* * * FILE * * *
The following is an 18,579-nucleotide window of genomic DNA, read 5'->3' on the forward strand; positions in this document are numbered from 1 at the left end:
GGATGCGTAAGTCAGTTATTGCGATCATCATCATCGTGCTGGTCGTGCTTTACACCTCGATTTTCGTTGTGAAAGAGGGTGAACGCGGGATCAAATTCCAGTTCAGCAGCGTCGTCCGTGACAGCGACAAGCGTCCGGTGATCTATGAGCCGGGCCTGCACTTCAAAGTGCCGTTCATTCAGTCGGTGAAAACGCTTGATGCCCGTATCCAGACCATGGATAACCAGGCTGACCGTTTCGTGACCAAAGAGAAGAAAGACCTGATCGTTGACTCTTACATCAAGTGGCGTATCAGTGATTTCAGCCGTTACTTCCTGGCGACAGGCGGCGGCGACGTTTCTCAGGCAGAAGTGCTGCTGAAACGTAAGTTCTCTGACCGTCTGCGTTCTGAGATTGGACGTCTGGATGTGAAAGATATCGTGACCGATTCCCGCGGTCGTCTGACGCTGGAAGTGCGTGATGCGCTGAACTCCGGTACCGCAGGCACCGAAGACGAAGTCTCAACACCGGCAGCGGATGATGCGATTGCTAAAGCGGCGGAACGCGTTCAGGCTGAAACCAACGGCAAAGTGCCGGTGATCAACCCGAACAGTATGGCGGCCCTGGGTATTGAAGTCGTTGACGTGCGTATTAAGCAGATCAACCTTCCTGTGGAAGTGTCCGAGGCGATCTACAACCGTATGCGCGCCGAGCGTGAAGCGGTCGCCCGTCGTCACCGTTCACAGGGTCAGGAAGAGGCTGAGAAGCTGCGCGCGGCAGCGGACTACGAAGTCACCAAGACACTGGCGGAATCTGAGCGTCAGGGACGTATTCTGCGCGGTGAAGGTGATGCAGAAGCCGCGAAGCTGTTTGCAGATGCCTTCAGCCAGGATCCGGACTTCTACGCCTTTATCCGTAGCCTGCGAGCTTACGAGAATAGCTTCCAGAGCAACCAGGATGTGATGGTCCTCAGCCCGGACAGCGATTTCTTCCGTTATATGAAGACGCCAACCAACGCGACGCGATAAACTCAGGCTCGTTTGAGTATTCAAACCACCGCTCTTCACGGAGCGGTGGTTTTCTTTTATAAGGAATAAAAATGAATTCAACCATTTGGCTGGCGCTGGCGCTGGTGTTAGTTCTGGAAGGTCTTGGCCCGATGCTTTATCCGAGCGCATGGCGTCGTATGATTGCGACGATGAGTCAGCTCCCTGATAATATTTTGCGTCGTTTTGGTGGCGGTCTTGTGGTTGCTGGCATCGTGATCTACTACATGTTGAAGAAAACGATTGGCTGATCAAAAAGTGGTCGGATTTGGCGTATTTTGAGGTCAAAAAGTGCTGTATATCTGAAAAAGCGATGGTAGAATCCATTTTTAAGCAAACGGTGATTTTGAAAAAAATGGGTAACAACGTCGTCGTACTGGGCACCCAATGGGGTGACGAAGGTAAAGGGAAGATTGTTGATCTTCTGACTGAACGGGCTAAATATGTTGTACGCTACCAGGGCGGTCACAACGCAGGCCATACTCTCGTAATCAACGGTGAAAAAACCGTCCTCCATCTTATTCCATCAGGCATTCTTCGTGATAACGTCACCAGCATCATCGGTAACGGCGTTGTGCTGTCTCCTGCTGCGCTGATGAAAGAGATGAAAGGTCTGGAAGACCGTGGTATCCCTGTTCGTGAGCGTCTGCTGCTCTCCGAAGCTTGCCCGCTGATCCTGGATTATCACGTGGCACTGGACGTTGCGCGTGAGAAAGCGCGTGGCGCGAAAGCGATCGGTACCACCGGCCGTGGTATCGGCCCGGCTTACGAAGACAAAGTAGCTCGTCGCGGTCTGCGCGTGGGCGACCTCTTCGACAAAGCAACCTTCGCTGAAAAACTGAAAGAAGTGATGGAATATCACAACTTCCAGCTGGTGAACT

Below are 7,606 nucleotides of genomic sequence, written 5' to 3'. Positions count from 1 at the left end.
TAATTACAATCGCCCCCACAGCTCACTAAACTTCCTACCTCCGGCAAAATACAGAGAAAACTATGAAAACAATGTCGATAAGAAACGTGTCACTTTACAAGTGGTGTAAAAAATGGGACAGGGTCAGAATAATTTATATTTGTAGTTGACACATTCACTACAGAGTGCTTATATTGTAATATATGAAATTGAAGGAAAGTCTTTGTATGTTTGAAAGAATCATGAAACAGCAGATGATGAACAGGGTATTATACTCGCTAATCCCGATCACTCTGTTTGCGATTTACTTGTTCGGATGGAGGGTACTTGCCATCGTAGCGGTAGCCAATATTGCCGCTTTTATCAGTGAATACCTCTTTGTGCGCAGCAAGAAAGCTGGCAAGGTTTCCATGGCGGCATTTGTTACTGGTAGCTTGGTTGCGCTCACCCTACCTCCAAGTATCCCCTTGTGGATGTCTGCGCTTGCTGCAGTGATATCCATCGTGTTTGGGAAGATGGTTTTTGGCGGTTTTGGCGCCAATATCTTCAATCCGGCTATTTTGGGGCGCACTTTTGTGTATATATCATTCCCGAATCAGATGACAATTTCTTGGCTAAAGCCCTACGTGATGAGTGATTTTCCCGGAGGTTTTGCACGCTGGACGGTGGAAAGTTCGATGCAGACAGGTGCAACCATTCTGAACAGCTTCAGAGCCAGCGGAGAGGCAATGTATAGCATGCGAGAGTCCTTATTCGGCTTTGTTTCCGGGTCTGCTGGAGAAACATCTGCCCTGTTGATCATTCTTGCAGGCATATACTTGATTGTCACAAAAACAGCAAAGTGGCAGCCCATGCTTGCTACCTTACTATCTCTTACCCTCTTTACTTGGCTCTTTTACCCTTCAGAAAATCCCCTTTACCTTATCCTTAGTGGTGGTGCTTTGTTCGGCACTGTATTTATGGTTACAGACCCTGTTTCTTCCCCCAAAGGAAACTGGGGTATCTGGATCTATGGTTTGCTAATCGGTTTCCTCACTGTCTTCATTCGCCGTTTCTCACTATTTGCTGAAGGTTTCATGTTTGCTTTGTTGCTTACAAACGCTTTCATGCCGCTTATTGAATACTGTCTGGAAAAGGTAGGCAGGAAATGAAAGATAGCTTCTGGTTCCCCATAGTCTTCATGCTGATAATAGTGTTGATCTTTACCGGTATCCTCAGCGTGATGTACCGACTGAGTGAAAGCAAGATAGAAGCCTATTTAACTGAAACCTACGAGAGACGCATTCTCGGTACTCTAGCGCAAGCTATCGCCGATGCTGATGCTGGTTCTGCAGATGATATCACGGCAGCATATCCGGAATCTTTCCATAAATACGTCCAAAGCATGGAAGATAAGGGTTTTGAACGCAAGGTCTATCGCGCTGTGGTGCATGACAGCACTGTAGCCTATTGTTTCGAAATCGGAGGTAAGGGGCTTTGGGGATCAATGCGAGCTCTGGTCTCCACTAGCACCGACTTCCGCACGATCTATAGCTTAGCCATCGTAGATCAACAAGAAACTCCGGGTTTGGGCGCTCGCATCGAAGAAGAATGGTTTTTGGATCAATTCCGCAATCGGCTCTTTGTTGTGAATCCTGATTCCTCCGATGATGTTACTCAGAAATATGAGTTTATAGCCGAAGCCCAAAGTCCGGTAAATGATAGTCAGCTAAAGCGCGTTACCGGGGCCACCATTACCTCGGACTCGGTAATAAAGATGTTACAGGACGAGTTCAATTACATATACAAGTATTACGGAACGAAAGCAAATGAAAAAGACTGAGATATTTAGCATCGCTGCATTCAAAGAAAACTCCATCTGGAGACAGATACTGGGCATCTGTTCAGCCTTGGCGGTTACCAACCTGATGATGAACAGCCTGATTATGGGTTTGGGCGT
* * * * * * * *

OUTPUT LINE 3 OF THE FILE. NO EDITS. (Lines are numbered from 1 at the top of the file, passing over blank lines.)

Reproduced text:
Below are 7,606 nucleotides of genomic sequence, written 5' to 3'. Positions count from 1 at the left end.